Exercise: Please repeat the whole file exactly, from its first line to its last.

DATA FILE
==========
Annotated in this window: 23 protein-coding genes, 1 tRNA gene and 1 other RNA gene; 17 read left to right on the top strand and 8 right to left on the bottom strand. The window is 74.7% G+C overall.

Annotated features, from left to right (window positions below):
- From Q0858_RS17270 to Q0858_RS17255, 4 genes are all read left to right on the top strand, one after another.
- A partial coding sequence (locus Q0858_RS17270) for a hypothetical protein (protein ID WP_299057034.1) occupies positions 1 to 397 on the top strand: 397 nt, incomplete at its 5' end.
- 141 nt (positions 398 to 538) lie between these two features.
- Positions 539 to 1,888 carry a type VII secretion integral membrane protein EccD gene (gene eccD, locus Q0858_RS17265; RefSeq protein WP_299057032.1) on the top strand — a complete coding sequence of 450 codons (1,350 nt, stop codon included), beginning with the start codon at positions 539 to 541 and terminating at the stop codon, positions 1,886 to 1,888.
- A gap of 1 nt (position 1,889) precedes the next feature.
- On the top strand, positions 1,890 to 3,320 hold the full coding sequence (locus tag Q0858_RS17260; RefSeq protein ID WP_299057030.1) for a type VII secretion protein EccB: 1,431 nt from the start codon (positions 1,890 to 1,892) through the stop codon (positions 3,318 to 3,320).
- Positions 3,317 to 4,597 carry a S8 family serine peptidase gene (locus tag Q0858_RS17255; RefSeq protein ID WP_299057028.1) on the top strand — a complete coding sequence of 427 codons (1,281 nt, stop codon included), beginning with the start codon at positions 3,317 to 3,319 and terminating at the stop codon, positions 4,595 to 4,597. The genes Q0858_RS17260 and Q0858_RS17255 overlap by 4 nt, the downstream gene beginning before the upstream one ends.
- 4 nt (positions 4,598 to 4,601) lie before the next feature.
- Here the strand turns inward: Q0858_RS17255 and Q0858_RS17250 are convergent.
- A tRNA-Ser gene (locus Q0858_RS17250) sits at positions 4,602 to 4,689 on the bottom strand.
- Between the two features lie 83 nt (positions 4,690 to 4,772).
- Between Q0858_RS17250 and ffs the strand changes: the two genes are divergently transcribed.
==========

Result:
Annotated in this window: 23 protein-coding genes, 1 tRNA gene and 1 other RNA gene; 17 read left to right on the top strand and 8 right to left on the bottom strand. The window is 74.7% G+C overall.

Annotated features, from left to right (window positions below):
- From Q0858_RS17270 to Q0858_RS17255, 4 genes are all read left to right on the top strand, one after another.
- A partial coding sequence (locus Q0858_RS17270) for a hypothetical protein (protein ID WP_299057034.1) occupies positions 1 to 397 on the top strand: 397 nt, incomplete at its 5' end.
- 141 nt (positions 398 to 538) lie between these two features.
- Positions 539 to 1,888 carry a type VII secretion integral membrane protein EccD gene (gene eccD, locus Q0858_RS17265; RefSeq protein WP_299057032.1) on the top strand — a complete coding sequence of 450 codons (1,350 nt, stop codon included), beginning with the start codon at positions 539 to 541 and terminating at the stop codon, positions 1,886 to 1,888.
- A gap of 1 nt (position 1,889) precedes the next feature.
- On the top strand, positions 1,890 to 3,320 hold the full coding sequence (locus tag Q0858_RS17260; RefSeq protein ID WP_299057030.1) for a type VII secretion protein EccB: 1,431 nt from the start codon (positions 1,890 to 1,892) through the stop codon (positions 3,318 to 3,320).
- Positions 3,317 to 4,597 carry a S8 family serine peptidase gene (locus tag Q0858_RS17255; RefSeq protein ID WP_299057028.1) on the top strand — a complete coding sequence of 427 codons (1,281 nt, stop codon included), beginning with the start codon at positions 3,317 to 3,319 and terminating at the stop codon, positions 4,595 to 4,597. The genes Q0858_RS17260 and Q0858_RS17255 overlap by 4 nt, the downstream gene beginning before the upstream one ends.
- 4 nt (positions 4,598 to 4,601) lie before the next feature.
- Here the strand turns inward: Q0858_RS17255 and Q0858_RS17250 are convergent.
- A tRNA-Ser gene (locus Q0858_RS17250) sits at positions 4,602 to 4,689 on the bottom strand.
- Between the two features lie 83 nt (positions 4,690 to 4,772).
- Between Q0858_RS17250 and ffs the strand changes: the two genes are divergently transcribed.